Milton Friedman’s Hong Kong misconceptions

From Asia Sentinel (via Economic Principals),

The late economist saw what he wanted to see and ignored some fundamental accommodations in Hong Kong’s laisser-faire economy…

So Friedman saw low taxes, private ownership of most utilities, no tariffs, no foreign exchange controls, no government intervention in industry. The low ratio of government spending to GDP in Hong Kong contrasted with that of its then-sovereign power, Britain, and explained much about the divergent economic performances of “socialist” Britain and “free” Hong Kong…

What Friedman cared not to notice about the Hong Kong of the era of Cowperthwaite and later was that in three key areas of policy affecting the people the government was more socialist than its UK counterpart…

At one time 60 percent of the people lived in subsidized housing, mostly rented cheaply from the government, and some in Home Ownership Scheme flats, provided with cheap land and sold to lower-middle-income households. Even now that public housing has low priority and the home ownership scheme has ended, some 50 percent of the people still benefit from this massive intervention in the marketplace…

Hong Kong people have also enjoyed almost free medical treatment at government clinics and hospitals. Friedman was against “free” medicine elsewhere but failed to notice it in Hong Kong. Likewise, education, at least up to the secondary level has long been almost entirely funded by the government.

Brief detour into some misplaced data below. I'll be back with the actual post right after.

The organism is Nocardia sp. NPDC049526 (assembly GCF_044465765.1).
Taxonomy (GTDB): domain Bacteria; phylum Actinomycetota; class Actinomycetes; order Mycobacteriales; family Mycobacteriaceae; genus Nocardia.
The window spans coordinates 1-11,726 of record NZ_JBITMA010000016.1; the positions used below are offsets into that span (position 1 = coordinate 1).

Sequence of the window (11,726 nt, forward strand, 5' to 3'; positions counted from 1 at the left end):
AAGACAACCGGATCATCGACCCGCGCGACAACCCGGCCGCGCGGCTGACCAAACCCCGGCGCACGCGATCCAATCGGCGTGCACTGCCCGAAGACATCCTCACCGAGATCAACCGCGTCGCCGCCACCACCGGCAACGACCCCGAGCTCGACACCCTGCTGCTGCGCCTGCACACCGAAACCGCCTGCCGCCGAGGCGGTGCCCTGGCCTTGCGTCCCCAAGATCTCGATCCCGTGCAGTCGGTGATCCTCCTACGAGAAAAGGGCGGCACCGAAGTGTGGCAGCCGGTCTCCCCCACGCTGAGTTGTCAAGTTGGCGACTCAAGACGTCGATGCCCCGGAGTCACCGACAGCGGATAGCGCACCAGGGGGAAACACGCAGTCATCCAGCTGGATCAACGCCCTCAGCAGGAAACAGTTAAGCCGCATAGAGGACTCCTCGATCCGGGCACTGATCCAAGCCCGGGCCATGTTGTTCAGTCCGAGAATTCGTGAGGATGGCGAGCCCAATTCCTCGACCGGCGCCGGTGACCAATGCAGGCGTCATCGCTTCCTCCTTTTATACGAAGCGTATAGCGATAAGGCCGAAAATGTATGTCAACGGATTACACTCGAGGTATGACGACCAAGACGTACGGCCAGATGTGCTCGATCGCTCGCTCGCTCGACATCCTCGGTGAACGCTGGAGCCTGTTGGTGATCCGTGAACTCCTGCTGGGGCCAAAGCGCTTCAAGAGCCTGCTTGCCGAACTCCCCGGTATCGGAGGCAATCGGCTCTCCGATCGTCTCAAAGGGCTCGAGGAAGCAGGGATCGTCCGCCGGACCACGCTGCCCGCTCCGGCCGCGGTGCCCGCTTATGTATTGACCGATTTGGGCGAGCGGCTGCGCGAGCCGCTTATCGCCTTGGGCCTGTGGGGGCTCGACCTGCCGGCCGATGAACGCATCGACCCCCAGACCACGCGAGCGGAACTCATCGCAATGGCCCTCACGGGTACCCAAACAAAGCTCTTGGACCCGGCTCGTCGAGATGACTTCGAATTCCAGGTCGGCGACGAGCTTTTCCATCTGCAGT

In the days when Friedman was writing his praises for Hong Kong, the territory also had a relatively youthful workforce compared with western countries and thus less need for spending on pensions and help for the aged. Nor did Hong Kong have to spend anything significant on external security, the responsibility of London and now Beijing…

Nor did Friedman pay any attention to the lack of competition in many areas of the domestic economy and the high returns given to competition-free utility companies. Presumably it was oversight rather than a belief in freedom to extort was behind this lapse…

Incidentally, Asia Sentinel looks intelligent and well-written, but I can’t see how it can make money. What is the business model?


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